Bitter Flowers, Sweet Flowers: East Timor, Indonesia, and the World Community

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Rowman & Littlefield, 2001 - History - 291 pages
East Timor is at last, and at terrible human cost, firmly on the road to independence. The significance of its passage to freedom-for its people, for Asia, and for the world-is manifold. This volume offers a comprehensive overview of East Timor's travail and its triumph in its international context. East Timor's independence constitutes one of the final and most poignant moments in a long and bitter history of European colonization and decolonization. For the people of East Timor, independence from Portugal in 1975 was only the beginning of a new struggle against Indonesian invaders--a struggle that took the lives of 200,000 East Timorese--and one that is by no means over. The case of East Timor, both during and after the Cold War, provides a litmus test for issues of international responsibility, posing questions of double standards in unusually clear-cut form. It reveals the active support by the United States and other powers for the military forces of Indonesia throughout the years of that nation's invasion and repression of East Timor, until 1998 when the collapse of the Indonesian dictatorship ushered in a new phase in the East Timorese struggle. Contributions by: Peter Bartu, Noam Chomsky, Richard Falk, Geoffrey C. Gunn, Peter Hayes, Wade Huntley, Gerry Van Klinken, Helene Van Klinken, Arnold S. Kohen, Allan Nairn, Sarah Niner, Constâncio Pinto, Geoffrey Robinson, João Mariano Saldanha, Charles Scheiner, Mark Selden, Stephen R. Shalom, and Richard Tanter.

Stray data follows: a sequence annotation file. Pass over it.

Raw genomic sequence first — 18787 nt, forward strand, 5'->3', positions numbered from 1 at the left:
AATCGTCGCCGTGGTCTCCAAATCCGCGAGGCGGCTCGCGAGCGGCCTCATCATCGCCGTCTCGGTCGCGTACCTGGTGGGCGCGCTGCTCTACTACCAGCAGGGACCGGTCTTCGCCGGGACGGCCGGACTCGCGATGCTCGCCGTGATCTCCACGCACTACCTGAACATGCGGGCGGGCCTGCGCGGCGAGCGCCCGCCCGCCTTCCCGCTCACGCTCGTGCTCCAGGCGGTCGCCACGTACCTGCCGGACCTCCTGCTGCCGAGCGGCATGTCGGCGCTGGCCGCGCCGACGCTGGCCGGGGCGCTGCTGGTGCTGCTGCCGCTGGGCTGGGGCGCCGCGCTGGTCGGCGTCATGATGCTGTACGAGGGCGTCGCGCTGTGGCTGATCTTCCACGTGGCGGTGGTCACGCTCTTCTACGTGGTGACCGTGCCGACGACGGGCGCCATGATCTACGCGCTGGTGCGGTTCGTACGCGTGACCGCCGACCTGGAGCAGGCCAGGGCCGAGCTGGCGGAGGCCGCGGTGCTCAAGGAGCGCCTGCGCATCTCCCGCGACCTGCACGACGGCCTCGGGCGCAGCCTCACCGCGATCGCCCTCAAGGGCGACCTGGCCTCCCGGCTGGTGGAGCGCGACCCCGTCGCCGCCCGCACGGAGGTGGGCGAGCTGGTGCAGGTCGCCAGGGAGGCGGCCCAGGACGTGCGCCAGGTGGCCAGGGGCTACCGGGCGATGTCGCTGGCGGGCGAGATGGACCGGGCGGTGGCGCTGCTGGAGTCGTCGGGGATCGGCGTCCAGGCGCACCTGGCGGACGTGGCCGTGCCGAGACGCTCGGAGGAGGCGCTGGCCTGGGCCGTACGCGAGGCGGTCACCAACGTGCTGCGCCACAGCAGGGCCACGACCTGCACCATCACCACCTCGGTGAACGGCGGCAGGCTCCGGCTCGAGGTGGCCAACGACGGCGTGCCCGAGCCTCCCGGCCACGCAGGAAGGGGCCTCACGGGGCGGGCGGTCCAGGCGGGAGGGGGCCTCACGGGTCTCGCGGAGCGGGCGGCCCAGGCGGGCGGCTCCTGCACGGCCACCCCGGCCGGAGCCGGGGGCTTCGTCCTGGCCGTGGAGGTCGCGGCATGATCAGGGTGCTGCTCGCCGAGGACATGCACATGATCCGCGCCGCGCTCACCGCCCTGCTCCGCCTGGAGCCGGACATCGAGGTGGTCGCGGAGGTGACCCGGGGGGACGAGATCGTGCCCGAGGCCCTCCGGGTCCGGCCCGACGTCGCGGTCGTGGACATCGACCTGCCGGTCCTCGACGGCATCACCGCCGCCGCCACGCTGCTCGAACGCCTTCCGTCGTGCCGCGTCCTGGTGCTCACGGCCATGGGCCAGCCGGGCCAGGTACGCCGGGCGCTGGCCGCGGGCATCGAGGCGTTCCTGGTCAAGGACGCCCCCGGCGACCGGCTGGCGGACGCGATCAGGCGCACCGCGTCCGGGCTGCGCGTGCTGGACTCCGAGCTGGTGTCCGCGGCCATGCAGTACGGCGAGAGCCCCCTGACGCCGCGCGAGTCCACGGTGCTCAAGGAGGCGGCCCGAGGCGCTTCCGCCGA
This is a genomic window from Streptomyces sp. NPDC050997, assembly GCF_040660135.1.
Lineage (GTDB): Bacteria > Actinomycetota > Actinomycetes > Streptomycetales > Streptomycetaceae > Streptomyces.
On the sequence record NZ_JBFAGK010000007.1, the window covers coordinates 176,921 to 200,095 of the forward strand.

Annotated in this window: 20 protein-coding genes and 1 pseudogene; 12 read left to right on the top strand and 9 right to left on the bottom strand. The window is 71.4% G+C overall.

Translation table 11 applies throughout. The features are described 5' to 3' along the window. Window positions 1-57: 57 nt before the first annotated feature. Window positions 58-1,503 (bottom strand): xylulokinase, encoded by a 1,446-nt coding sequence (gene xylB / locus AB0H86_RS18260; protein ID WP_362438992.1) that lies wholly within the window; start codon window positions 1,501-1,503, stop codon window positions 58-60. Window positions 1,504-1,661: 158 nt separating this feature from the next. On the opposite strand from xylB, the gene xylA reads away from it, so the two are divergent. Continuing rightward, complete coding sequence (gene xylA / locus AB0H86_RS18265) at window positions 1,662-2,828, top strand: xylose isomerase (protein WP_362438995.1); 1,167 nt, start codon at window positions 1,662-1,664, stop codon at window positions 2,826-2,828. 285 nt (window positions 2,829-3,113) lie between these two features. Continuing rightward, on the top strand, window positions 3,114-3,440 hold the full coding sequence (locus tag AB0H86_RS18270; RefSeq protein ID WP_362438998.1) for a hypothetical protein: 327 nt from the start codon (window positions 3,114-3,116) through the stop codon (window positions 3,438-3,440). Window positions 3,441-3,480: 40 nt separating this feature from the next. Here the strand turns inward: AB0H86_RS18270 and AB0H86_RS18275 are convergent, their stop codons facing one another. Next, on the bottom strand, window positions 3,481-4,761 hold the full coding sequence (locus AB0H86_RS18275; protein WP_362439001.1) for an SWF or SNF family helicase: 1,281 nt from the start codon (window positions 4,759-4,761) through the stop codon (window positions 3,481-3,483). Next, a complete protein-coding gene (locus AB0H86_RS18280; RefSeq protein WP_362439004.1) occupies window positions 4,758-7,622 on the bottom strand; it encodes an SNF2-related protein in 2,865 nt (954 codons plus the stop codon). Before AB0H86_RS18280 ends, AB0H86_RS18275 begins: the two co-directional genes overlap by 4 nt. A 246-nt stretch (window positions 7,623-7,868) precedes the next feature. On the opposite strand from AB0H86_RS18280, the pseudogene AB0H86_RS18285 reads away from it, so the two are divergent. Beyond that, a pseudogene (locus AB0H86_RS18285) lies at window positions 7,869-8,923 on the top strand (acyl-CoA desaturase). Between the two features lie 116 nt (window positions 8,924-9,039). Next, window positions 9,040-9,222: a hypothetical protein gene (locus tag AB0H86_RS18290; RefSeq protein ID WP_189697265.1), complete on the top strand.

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The FiveHundredYear Timorese Funu
With UNAMET in East TimorAn Historians Personal View
The Militia the Military and the People of Bobonaro
East Timorese Vote in Ermera
Grassroots in the FieldObserving the East Timor Consultation
East Timor the United States and the World Community
International Law and Its Limits
East Timor and Asian Security
East Timor and the Crisis of the Indonesian Intelligence State
Big States and Little Independence Movements
East Timor Faces the Future
About the Contributors 289

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About the author (2001)

Richard Tanter is professor of social sciences at Kyoto-Seika University. Mark Selden is professor of sociology at Binghamton University. Stephen R. Shalom is professor of political science at William Paterson University.

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